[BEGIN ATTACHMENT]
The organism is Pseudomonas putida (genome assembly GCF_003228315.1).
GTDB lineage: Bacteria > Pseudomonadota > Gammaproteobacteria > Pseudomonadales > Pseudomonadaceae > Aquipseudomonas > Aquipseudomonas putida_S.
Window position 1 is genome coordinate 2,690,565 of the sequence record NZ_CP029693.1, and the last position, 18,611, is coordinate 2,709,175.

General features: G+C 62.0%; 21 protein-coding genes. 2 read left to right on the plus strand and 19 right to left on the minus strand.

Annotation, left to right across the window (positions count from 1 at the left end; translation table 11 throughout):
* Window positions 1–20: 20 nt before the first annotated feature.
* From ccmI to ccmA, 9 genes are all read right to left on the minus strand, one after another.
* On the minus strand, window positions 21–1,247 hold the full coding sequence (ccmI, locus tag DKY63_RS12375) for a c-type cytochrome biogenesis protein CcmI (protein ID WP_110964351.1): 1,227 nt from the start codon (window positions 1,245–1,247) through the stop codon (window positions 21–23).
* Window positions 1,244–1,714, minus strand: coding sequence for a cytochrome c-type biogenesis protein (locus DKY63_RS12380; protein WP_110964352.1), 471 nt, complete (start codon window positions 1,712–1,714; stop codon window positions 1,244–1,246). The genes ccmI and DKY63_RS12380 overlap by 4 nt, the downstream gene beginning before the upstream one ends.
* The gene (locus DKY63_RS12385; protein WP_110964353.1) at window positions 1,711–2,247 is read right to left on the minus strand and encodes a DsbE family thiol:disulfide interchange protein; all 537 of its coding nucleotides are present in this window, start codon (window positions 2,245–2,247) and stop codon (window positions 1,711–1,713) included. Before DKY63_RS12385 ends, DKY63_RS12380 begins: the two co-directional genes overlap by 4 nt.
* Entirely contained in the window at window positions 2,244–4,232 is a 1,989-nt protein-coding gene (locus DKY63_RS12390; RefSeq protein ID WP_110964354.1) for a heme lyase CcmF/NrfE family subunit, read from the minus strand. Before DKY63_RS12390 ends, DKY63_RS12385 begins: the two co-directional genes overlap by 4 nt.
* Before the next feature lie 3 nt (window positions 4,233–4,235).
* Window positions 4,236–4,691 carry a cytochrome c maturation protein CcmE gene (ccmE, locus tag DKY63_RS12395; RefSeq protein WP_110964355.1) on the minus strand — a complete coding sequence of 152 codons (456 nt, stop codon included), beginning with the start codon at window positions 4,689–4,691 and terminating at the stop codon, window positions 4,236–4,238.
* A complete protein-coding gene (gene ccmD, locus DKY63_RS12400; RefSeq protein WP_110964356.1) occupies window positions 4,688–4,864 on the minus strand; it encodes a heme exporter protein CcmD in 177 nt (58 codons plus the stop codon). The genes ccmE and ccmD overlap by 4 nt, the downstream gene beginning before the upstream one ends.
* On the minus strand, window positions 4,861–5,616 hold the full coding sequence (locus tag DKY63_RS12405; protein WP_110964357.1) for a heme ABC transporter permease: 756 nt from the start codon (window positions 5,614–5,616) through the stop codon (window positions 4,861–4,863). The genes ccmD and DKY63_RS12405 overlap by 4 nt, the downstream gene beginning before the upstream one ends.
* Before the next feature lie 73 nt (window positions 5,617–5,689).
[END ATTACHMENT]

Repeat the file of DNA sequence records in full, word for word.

The organism is Pseudomonas putida (genome assembly GCF_003228315.1).
GTDB lineage: Bacteria > Pseudomonadota > Gammaproteobacteria > Pseudomonadales > Pseudomonadaceae > Aquipseudomonas > Aquipseudomonas putida_S.
Window position 1 is genome coordinate 2,690,565 of the sequence record NZ_CP029693.1, and the last position, 18,611, is coordinate 2,709,175.

General features: G+C 62.0%; 21 protein-coding genes. 2 read left to right on the plus strand and 19 right to left on the minus strand.

Annotation, left to right across the window (positions count from 1 at the left end; translation table 11 throughout):
* Window positions 1–20: 20 nt before the first annotated feature.
* From ccmI to ccmA, 9 genes are all read right to left on the minus strand, one after another.
* On the minus strand, window positions 21–1,247 hold the full coding sequence (ccmI, locus tag DKY63_RS12375) for a c-type cytochrome biogenesis protein CcmI (protein ID WP_110964351.1): 1,227 nt from the start codon (window positions 1,245–1,247) through the stop codon (window positions 21–23).
* Window positions 1,244–1,714, minus strand: coding sequence for a cytochrome c-type biogenesis protein (locus DKY63_RS12380; protein WP_110964352.1), 471 nt, complete (start codon window positions 1,712–1,714; stop codon window positions 1,244–1,246). The genes ccmI and DKY63_RS12380 overlap by 4 nt, the downstream gene beginning before the upstream one ends.
* The gene (locus DKY63_RS12385; protein WP_110964353.1) at window positions 1,711–2,247 is read right to left on the minus strand and encodes a DsbE family thiol:disulfide interchange protein; all 537 of its coding nucleotides are present in this window, start codon (window positions 2,245–2,247) and stop codon (window positions 1,711–1,713) included. Before DKY63_RS12385 ends, DKY63_RS12380 begins: the two co-directional genes overlap by 4 nt.
* Entirely contained in the window at window positions 2,244–4,232 is a 1,989-nt protein-coding gene (locus DKY63_RS12390; RefSeq protein ID WP_110964354.1) for a heme lyase CcmF/NrfE family subunit, read from the minus strand. Before DKY63_RS12390 ends, DKY63_RS12385 begins: the two co-directional genes overlap by 4 nt.
* Before the next feature lie 3 nt (window positions 4,233–4,235).
* Window positions 4,236–4,691 carry a cytochrome c maturation protein CcmE gene (ccmE, locus tag DKY63_RS12395; RefSeq protein WP_110964355.1) on the minus strand — a complete coding sequence of 152 codons (456 nt, stop codon included), beginning with the start codon at window positions 4,689–4,691 and terminating at the stop codon, window positions 4,236–4,238.
* A complete protein-coding gene (gene ccmD, locus DKY63_RS12400; RefSeq protein WP_110964356.1) occupies window positions 4,688–4,864 on the minus strand; it encodes a heme exporter protein CcmD in 177 nt (58 codons plus the stop codon). The genes ccmE and ccmD overlap by 4 nt, the downstream gene beginning before the upstream one ends.
* On the minus strand, window positions 4,861–5,616 hold the full coding sequence (locus tag DKY63_RS12405; protein WP_110964357.1) for a heme ABC transporter permease: 756 nt from the start codon (window positions 5,614–5,616) through the stop codon (window positions 4,861–4,863). The genes ccmD and DKY63_RS12405 overlap by 4 nt, the downstream gene beginning before the upstream one ends.
* Before the next feature lie 73 nt (window positions 5,617–5,689).